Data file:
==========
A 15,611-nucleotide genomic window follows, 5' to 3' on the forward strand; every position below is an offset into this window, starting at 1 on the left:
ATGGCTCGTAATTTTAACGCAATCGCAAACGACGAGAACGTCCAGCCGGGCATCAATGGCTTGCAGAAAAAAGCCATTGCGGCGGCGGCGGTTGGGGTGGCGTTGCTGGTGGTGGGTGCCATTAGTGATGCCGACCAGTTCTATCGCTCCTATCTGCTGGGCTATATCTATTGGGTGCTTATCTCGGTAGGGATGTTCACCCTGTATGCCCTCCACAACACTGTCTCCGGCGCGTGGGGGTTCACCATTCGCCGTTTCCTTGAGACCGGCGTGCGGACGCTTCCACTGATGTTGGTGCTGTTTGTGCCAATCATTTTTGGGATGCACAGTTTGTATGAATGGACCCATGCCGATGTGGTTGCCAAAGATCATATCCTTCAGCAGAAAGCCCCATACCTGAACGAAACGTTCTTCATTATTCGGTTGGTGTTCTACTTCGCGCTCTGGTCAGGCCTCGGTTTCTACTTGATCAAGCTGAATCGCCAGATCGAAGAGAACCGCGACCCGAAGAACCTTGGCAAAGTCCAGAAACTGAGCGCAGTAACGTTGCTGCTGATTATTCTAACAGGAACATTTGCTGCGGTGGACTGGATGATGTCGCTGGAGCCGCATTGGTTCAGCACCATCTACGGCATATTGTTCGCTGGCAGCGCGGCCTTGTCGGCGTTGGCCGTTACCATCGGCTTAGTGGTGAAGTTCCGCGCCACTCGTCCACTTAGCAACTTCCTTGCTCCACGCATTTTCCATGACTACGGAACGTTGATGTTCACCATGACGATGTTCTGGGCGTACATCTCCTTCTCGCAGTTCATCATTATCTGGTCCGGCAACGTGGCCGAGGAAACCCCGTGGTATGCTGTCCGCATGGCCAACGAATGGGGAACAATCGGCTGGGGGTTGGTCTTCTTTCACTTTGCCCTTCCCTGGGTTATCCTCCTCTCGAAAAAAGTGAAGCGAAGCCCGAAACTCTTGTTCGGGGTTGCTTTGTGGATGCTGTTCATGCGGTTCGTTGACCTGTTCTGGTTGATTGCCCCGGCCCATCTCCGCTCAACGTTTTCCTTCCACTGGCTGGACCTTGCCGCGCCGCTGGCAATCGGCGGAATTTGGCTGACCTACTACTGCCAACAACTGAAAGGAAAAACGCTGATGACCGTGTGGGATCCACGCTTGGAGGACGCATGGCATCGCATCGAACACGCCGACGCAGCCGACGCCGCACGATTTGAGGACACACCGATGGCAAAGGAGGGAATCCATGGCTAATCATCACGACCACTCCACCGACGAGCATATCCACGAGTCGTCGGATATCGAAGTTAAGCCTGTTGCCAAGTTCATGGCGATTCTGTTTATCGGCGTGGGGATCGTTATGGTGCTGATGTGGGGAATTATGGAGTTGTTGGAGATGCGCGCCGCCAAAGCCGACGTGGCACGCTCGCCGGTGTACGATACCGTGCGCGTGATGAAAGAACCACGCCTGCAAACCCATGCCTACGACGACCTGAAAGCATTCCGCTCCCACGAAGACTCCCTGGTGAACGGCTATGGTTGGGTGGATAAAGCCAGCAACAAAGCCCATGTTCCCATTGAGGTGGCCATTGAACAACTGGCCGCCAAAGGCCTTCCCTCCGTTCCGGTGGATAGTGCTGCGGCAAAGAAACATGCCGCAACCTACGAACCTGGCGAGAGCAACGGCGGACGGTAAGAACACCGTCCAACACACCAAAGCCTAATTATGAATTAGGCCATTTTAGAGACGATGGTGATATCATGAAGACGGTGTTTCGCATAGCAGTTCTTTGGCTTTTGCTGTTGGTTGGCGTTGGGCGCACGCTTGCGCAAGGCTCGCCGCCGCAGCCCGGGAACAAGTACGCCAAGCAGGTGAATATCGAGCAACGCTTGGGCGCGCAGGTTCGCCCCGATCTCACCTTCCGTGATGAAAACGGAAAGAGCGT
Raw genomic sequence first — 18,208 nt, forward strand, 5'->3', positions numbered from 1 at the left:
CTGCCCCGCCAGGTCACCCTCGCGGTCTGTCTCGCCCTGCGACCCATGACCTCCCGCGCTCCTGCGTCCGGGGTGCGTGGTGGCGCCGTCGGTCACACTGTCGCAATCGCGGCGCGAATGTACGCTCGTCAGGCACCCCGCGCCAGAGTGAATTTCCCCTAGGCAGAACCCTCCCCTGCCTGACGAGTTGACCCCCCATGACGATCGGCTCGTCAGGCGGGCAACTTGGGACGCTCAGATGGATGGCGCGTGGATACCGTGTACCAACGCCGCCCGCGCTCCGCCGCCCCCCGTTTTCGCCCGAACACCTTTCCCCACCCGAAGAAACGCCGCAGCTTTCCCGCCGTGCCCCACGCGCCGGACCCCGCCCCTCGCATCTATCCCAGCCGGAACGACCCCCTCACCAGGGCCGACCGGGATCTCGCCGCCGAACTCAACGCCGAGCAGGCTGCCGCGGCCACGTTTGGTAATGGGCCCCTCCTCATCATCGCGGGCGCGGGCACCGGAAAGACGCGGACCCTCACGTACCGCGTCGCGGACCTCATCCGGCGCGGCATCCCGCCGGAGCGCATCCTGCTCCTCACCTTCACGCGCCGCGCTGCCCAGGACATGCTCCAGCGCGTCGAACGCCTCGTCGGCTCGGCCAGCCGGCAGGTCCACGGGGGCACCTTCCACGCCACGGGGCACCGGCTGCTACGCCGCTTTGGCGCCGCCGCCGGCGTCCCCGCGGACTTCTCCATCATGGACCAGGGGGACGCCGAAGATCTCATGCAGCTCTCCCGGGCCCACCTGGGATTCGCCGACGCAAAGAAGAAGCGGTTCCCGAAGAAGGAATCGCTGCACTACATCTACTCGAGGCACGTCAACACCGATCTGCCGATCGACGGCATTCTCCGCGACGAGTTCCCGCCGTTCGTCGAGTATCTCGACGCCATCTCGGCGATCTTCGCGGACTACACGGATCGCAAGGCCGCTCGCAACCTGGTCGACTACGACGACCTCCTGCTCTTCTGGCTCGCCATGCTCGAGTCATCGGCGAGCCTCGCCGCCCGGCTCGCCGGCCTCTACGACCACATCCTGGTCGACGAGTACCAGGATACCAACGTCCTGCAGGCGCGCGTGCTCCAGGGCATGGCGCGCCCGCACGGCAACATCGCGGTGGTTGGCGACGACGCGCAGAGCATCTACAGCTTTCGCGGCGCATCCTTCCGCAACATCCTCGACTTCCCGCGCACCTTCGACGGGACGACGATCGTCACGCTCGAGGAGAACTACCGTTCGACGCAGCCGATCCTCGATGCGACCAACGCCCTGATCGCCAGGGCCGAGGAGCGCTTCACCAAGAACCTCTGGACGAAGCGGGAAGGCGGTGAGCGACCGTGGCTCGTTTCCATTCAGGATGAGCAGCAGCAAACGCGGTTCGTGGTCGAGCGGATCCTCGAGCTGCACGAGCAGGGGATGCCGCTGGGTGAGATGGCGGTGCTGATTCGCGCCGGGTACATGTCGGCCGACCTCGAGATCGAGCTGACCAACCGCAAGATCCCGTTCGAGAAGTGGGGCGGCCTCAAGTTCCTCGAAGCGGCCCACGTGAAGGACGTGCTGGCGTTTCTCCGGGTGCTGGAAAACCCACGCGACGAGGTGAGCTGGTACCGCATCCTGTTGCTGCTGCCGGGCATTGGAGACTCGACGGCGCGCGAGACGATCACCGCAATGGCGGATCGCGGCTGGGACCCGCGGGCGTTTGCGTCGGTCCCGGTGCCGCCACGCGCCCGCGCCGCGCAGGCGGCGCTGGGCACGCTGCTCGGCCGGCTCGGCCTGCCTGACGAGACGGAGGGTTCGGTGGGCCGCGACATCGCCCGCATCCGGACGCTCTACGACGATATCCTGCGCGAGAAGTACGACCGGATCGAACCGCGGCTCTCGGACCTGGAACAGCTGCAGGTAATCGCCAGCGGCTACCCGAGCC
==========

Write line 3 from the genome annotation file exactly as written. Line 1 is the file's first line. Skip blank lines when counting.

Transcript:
Raw genomic sequence first — 18,208 nt, forward strand, 5'->3', positions numbered from 1 at the left: